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Truck Driver’s Inadequate Training Results in Shared Liability

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Jury awards $58.5 million to family, says truck driver not adequately trained

By David Tanner, Land Line associate editor

The jury in a wrongful death lawsuit in Santa Fe, NM, has awarded the family of a crash victim $58.5 million, saying the driver of a tanker truck that made a left turn in the path of the victim’s oncoming vehicle did not have adequate training. The bulk of the responsibility for the crash lies with the management company that contracted with the trucking company, the jury said.

A special verdict from the jury holds management company Bergstein Enterprises of Lubbock, TX, 70 percent accountable for the March 2010 crash that killed Kevin Udy.

Twenty percent of the liability falls to oilfield trucking company Standard E&S, also of Lubbock, while the owner of the tanker truck, Zia Transport of Hobbs, NM, was 9 percent responsible, the jury said. The driver of the truck, Monte Lyons, was 1 percent responsible.

The award consists of $11.5 million in actual damages and $47 million in punitive damages to Santa Fe Trust, a fund set up for Udy’s family.

The attorney representing the trust said in a release that the evidence he presented demonstrated inadequate training of the truck driver and repeated violations of federal and state trucking regulations by management and trucking company.

“Today a Santa Fe jury sent a clear message to the trucking industry, and to the oil and gas industry in particular, that those companies who choose not to follow safety rules and who place profits over human life, will be held accountable for the harm that they cause,” personal injury lawyer Bill Robins of the Santa Fe firm Heard Robins Cloud & Black stated March 20.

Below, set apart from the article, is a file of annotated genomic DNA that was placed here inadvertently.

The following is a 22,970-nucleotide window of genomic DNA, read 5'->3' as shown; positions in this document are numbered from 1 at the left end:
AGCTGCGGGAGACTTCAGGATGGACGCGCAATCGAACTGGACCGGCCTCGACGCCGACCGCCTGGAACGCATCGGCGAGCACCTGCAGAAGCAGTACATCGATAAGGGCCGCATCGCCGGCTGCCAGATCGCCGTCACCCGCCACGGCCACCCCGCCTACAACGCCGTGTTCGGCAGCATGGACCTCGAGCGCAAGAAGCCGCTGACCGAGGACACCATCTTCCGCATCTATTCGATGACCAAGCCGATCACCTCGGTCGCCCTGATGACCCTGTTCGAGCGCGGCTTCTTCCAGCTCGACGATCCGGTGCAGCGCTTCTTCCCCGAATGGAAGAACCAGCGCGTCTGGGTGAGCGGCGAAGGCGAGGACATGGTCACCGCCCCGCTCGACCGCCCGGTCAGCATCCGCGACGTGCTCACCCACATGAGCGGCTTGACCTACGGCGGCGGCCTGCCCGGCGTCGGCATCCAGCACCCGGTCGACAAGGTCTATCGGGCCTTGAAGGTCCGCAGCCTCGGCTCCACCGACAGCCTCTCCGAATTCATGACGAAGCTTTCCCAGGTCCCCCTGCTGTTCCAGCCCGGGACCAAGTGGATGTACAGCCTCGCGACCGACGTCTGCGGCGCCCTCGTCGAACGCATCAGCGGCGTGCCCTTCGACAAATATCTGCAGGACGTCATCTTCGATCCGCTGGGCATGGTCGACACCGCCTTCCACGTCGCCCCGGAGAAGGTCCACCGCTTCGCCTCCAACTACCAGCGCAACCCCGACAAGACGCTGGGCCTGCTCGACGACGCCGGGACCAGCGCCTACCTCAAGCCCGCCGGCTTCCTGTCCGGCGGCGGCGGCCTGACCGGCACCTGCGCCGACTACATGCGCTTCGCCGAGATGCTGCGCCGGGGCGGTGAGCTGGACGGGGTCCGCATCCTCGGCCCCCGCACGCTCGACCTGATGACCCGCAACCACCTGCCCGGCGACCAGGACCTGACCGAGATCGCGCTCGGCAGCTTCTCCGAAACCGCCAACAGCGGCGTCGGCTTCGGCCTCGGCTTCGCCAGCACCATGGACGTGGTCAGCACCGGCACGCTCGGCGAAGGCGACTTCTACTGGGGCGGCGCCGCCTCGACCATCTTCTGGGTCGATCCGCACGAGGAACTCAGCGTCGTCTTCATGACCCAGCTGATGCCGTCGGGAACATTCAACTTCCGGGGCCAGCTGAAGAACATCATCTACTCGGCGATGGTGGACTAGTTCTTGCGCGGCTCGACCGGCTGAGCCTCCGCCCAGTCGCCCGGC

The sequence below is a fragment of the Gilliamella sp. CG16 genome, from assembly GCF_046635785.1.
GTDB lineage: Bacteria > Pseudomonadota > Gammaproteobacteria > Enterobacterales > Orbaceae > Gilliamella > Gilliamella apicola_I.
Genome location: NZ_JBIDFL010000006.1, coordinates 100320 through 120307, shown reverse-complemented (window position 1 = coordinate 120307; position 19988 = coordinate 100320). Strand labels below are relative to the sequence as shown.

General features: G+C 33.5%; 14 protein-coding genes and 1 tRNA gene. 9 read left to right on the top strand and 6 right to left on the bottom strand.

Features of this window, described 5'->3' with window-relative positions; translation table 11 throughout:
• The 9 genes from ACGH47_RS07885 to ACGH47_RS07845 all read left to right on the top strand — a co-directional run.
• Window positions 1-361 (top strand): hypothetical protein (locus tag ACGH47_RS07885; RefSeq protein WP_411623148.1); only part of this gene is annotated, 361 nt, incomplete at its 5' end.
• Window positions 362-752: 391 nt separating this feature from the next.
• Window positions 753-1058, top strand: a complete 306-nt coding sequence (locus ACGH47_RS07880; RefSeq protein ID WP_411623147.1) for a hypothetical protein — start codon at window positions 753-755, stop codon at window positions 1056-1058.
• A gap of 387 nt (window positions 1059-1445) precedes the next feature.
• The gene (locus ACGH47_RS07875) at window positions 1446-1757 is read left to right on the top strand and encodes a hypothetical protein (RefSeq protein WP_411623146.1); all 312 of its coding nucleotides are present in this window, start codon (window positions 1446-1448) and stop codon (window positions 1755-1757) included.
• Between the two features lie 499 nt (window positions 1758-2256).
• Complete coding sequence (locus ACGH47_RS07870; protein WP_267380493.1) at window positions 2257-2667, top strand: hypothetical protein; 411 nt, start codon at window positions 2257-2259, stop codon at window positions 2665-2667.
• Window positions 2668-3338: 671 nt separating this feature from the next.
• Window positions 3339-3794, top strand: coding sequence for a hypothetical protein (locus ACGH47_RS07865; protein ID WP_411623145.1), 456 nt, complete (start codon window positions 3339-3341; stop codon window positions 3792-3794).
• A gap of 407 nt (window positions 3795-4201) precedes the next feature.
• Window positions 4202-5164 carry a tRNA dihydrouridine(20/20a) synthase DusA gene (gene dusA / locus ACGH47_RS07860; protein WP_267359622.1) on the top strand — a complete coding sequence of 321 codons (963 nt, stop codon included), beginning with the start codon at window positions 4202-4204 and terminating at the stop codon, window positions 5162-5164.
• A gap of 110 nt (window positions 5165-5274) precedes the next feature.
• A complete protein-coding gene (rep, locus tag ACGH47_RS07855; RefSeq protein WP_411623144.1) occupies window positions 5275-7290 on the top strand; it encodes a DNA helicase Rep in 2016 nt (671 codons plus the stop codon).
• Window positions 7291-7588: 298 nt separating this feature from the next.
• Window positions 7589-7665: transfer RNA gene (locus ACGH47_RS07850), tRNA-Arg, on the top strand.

A glimpse into the safety and compliance history for Standard E&S shows the company in alert status in the driver fitness and vehicle maintenance categories in the public database Compliance, Safety, Accountability, known as CSA.

Standard E&S operates 155 trucks and drives a total of 1.9 million miles a year, according to paperwork filed with FMCSA.

Over the course of the past two years, the company underwent 139 inspections, with 13 of those producing driver violations. Of those, five are attributed to “driver lacking valid license for type of vehicle being operated.” Each one came with an out-of-service order.

Standard E&S had one violation during that timeframe for “operating a CMV while fatigued,” and one violation for “requiring or permitting (a) driver to drive more than 11 hours.” Each of those carries enough weight to push the company into alert status in the driver fitness category, or BASIC.

In the vehicle maintenance BASIC, the 139 inspections produced a 37 percent out-of-service rate. The most serious violations consisted of one incident of defective leaf springs; one broken torsion bar; flat, underinflated or bald tires; three steering violations; and at least 33 incidents of defective or missing lights.

It must be noted that Standard E&S hauls oil, gas and water in the rugged oilfield sector, which may shed some light on the condition of the equipment.

In terms of hours-of-service compliance, the company had some form-and-manner violations but was within the compliance threshold in the HOS BASIC.

Not a lot has been made public outside of court about the truck driver or his background including his license, training or endorsements such as hazmat.

Attempts by Land Line to reach defense attorney Randal W. Roberts of the Albuquerque firm Simone Roberts & Weiss went unreturned as of press time on Thursday.

Judge Raymond Z. Ortiz presided over the case filed in 2011 in New Mexico 1st District Court.


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